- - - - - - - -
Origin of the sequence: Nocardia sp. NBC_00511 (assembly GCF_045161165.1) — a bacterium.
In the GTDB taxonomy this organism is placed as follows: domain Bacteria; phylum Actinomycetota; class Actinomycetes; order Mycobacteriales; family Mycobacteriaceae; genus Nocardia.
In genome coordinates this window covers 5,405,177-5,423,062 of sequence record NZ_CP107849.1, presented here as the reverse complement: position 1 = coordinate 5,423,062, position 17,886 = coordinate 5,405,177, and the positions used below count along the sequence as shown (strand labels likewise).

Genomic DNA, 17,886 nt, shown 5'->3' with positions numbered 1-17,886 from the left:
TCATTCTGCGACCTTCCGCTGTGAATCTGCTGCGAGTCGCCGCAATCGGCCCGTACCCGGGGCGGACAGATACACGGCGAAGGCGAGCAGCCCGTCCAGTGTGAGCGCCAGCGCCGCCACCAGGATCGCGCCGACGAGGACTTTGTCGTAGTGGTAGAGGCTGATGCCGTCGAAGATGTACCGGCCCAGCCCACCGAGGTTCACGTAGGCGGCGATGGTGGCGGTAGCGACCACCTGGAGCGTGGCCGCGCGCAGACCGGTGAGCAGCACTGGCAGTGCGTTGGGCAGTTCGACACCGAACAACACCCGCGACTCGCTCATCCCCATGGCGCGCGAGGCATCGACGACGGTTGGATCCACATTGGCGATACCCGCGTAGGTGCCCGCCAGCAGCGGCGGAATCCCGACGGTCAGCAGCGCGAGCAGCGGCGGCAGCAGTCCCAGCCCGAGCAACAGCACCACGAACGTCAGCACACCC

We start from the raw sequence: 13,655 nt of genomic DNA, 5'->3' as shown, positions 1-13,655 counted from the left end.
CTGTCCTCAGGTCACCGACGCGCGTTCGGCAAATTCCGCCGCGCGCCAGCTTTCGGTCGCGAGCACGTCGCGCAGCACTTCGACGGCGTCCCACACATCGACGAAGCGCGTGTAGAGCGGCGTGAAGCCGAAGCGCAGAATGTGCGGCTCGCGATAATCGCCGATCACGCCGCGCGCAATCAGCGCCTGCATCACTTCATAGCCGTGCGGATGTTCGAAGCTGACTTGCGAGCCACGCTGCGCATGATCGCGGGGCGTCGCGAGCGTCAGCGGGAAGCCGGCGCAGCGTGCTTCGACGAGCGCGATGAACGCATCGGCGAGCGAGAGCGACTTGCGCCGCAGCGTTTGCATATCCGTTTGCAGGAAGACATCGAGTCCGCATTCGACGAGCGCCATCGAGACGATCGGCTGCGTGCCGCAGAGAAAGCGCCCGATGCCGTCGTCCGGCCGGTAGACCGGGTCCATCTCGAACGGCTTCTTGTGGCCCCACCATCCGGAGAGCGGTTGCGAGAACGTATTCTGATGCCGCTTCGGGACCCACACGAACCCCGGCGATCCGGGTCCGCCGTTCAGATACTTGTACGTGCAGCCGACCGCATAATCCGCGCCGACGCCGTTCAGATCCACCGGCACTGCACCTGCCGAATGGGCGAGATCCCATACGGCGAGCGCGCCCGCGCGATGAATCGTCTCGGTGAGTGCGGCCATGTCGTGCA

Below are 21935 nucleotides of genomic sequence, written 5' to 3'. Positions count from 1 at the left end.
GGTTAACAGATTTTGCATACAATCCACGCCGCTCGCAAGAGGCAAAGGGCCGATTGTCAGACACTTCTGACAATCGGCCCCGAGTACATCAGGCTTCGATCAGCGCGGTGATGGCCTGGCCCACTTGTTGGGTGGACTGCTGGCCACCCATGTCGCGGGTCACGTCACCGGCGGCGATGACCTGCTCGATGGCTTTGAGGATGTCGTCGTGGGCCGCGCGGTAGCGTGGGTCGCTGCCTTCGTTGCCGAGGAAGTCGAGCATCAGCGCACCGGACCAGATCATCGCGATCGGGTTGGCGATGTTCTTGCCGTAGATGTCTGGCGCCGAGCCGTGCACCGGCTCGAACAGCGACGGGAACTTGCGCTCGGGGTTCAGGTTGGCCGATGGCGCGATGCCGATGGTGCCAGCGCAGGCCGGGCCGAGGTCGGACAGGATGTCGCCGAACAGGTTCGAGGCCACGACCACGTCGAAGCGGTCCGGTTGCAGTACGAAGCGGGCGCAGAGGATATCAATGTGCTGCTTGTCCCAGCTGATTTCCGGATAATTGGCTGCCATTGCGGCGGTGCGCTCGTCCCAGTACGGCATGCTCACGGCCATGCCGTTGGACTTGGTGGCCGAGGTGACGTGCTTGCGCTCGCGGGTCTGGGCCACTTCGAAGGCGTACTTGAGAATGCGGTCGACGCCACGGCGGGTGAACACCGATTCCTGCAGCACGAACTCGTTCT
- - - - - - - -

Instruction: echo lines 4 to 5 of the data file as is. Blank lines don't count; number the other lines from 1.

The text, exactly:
Genomic DNA, 17,886 nt, shown 5'->3' with positions numbered 1-17,886 from the left:
TCATTCTGCGACCTTCCGCTGTGAATCTGCTGCGAGTCGCCGCAATCGGCCCGTACCCGGGGCGGACAGATACACGGCGAAGGCGAGCAGCCCGTCCAGTGTGAGCGCCAGCGCCGCCACCAGGATCGCGCCGACGAGGACTTTGTCGTAGTGGTAGAGGCTGATGCCGTCGAAGATGTACCGGCCCAGCCCACCGAGGTTCACGTAGGCGGCGATGGTGGCGGTAGCGACCACCTGGAGCGTGGCCGCGCGCAGACCGGTGAGCAGCACTGGCAGTGCGTTGGGCAGTTCGACACCGAACAACACCCGCGACTCGCTCATCCCCATGGCGCGCGAGGCATCGACGACGGTTGGATCCACATTGGCGATACCCGCGTAGGTGCCCGCCAGCAGCGGCGGAATCCCGACGGTCAGCAGCGCGAGCAGCGGCGGCAGCAGTCCCAGCCCGAGCAACAGCACCACGAACGTCAGCACACCC